How to Handle Tax Notices

Now that summer is officially here taxpayers have likely started receiving notices from the IRS (and states) for regarding issues with their most recent tax year’s filings. Some of these notices include recalculation of tax bills, failure to file (and pay) notices, and even the dreaded audit notice! As alarming as these may seem, and some of them may be, a more common reason a taxpayer receives a notice is a request for additional information. Long story short, most inquiries can be handled easily with a written response to the notifying party through the mail.

What to Do

If you find yourself in a position of having received a notice there are a few things you should do. First off, do not ignore the notice! I can’t stress this enough. As with most things in life, by ignoring the notice, you’re just going to make the matter worse. Even if you don’t think you can resolve the issue on your own, you’re better off hiring a tax professional to act on your behalf. The right individual (or firm) will be able to explain the notice to you and prepare any supporting schedules or correspondence on your behalf. If necessary, you can even complete a Power of Attorney to grant them authority to speak and act on your behalf. If you ignore the notice though, penalties, fines, and interest (as well as levies) can accrue quickly. I have heard several cases recently of garnishments being imposed among taxpayers at both the federal and state levels; all because those taxpayers ignored the notices they received.

Regardless of if you choose to retain someone to help guide you or go it alone, you’ll need to locate the documentation regarding the tax year you received a notice for. Notices typically indicate the year, issue, any recalculations made, and a response due date, as well as directions on how to respond. Make note of the due date since missing it carries its own consequences.

Formally Respond

When reviewing your notice you will be presented with options. You usually have the opportunity to comply (and pay any difference due) or disagree and explain your side. In the event that you find the notice is correct and you owe more in tax, your best course is likely to pay the amount due and move on. If the amount is large and you can’t pay it in one lump sum you should be able to enter into an installment agreement to pay it over time. If you disagree though, then it is worth your time to review your supporting documentation and draft a well-written response stating the facts as you have them and citing why you feel your position is justified. When drafting your response it is best practice to indicate all of the header information from the original notice as reference for the receiving party. Be sure to include your social security number and sign your response. If you are married and filed jointly with your spouse then you should include your spouse’s social security number on the response and have them sign the notice as well. Note that any unsigned written correspondence will not be valid.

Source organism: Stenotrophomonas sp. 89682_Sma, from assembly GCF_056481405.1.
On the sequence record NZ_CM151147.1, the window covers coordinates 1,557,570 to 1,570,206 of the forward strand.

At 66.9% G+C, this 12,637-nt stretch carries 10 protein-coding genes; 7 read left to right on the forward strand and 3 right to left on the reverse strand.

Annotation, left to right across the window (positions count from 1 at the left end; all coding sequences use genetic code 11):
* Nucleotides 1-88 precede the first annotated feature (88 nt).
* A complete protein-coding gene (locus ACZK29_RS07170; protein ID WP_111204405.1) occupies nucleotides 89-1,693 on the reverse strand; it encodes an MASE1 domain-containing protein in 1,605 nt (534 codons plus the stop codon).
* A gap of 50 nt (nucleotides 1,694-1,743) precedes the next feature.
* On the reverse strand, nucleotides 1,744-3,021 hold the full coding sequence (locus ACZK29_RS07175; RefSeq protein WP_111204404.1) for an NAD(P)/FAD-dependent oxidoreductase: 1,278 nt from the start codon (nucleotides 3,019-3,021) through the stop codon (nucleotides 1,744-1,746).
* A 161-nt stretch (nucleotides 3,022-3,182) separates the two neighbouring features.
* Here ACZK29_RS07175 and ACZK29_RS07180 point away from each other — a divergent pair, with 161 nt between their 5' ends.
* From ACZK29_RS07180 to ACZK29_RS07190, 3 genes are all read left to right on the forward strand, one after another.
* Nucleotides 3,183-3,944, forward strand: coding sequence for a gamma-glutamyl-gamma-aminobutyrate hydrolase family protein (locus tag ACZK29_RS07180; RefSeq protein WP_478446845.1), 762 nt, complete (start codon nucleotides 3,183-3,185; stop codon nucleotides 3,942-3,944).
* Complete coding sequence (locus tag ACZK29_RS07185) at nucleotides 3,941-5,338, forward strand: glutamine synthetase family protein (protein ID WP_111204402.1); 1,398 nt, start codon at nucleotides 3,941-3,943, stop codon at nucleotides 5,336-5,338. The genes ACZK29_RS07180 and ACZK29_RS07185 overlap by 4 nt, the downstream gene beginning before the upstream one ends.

Business Tax Notices

If you are a business owner then the scope of notices you might receive is different. In addition to receiving a notice related to income taxes, you may also receive a notice regarding sales taxes or payroll withholding taxes. Most commonly, notices for either of these types of taxes arise out of a failure to file the correct forms. If that is the case, you should file any missing forms and remit the associated taxes immediately. Since sales taxes are controlled by the states, you are playing with fire if you fail to file and pay on time. The states have the authority to close your business until all back taxes have been paid. This is clearly not a problem you want to have. You can treat payroll taxes with the same urgency (if not as a higher priority) because those cases you will likely have the feds and state looking to be paid.

I hope you found this brief read helpful. It’s hard to give specific advice because all notices are different as is every taxpayer's situation. As unexciting of a topic as it is, the information is handy to have nonetheless. Taxpayers should take time to think through their options if they receive a notice, but they certainly should not wait too long to act or ignore them either. If you have questions you should reach out to a professional or contact the notifying party for guidance in resolving the matter. Individuals will find it hard to live their lives if garnishments and levies are imposed upon them, and similarly, business owners can have their operations halted if they do not comply with the notices.

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